On physical examination she was afebrile and in no acute distress. She had vesicular lesions on right forehead and right side of the scalp, some were crusted. Spinal fluid showed WBC count 30 cells/μL (lymphocytes 84%, neutrophils 2%), protein 33 mg/dL and glucose of 55 mg/dL. She was started on vancomycin, ceftriaxone and acyclovir. CSF cultures returned negative and vancomycin and ceftriaxone were discontinued. PCR for HSV 1 and 2 was negative. PCR for VZV was positive by MEP testing. She was continued on high dose IV acyclovir to complete a total of 14 days.
Patient had recurrent positional headache after the spinal tap due to CSF leak. This was repaired by blood patch placement with improvement in headache.
Patient was followed by ophthalmology while hospitalized, there was no intraocular involvement. She was placed on topical erythromycin, and followed as outpatient.
Rash improved and she was discharged on gabapentin for neuropathic pain.
60 year old male was admitted with new left-sided weakness, slurred speech and gait changes since that morning. Initial CT scan of head was negative for acute process. MRI showed acute infarct in the right and central pons and two small foci of abnormal signal in the pons, suggesting tiny areas of probable interval petechial hemorrhage.
Patient had been diagnosed with chronic lymphocytic meningitis four months ago with initial presentation of anisocoria; large right pupil. Patient had two spinal fluid examinations with negative results for a microbiologic etiology. Spinal fluid # 1 showed WBC count 354 cells/μL (lymphocytes 97%, monocytes 3%), protein 295 mg/dL, glucose 33 mg/dL; and spinal fluid # 2 WBC count 204 cells/μL (lymphocytes 52%, monocytes 47%), protein 189 mg/dL, glucose 35 mg/dL. He was discharged home, but continued to have headache, mild dizziness and intermittent diplopia persisting till the current admission.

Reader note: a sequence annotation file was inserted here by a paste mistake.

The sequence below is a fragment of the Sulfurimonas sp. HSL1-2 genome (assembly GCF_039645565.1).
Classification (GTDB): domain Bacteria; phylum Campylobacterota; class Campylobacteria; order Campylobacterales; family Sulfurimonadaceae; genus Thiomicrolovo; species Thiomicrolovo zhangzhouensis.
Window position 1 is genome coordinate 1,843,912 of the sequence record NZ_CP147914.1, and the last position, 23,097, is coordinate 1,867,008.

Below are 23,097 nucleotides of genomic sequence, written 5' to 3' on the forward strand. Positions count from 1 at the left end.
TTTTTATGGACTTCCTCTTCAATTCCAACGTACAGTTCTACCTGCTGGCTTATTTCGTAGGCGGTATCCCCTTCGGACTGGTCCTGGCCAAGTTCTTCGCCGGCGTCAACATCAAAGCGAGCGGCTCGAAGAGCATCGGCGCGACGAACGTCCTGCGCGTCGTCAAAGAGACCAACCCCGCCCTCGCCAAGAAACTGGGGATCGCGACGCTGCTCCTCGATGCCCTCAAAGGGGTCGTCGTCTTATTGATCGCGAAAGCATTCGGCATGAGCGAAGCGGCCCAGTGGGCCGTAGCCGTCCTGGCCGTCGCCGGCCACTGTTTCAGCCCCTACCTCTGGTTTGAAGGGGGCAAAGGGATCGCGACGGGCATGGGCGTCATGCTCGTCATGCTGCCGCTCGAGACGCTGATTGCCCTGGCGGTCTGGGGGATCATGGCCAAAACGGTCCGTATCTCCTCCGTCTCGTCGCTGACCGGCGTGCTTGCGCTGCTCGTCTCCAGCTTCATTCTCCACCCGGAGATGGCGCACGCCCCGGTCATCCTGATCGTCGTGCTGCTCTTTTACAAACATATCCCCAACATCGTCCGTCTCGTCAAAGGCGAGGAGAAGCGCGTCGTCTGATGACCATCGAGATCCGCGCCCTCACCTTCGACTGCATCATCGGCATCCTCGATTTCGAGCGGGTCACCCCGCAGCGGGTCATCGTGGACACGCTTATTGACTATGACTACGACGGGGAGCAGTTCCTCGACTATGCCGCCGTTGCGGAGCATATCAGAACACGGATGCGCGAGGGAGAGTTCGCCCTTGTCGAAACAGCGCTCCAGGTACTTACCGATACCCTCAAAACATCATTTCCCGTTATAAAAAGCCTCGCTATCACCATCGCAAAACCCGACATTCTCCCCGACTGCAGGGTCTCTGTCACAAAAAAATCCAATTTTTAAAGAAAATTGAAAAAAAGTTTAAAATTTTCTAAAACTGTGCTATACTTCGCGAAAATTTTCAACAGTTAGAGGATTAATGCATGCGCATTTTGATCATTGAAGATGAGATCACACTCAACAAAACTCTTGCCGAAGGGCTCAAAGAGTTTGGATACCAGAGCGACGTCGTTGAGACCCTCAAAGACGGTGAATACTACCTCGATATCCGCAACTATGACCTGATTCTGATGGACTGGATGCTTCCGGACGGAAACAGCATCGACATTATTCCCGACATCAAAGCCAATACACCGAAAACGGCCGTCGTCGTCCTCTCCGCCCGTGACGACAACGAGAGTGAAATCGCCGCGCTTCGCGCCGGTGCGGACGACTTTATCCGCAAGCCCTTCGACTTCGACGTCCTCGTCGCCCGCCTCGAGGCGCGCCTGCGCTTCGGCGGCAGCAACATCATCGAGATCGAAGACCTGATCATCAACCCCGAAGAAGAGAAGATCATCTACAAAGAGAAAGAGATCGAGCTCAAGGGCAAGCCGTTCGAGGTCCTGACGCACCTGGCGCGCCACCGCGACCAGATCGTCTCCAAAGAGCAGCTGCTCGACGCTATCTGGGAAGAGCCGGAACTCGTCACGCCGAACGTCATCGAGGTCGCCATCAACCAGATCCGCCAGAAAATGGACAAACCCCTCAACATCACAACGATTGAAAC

Past medical history was significant for hyperlipidemia, psoriasis, multiple cranial nerve neuropathy; including bilateral optic neuropathy, right eye pupillary abnormality, left vocal cord paralysis, hearing and vestibular symptoms with antinuclear antibody, c reactive protein and erythrocyte sedimentation rate having been normal.
Physical examination showed dense left hemiplegia, clonus of left ankle, increased muscle tone on left leg, left facial palsy, dysarthria and larger pupil on right that was non-responsive to light.
The spinal fluid at this admission showed improving pleocytosis: WBC count 42 cells/μL (lymphocytes 93%, monocytes 7%) however still had low glucose 32 mg/dL and high protein 195 mg/dL. Once again all microbiological work up was negative, including PCR for HSV 1 and 2. Subsequently PCR was positive for VZV DNA by MEP testing. Patient stated he probably had chicken pox as a child, but no shingles as an adult. He was started on high dose IV acyclovir treatment.
MRI was reviewed with neuroradiology: subtle finding of some leptomeningeal enhancement was present at pons level. No obvious findings of VZV specific vasculitis were noted.
Quantiferon TB-Gold and CSF Mycobacterium tuberculosis PCR were both negative.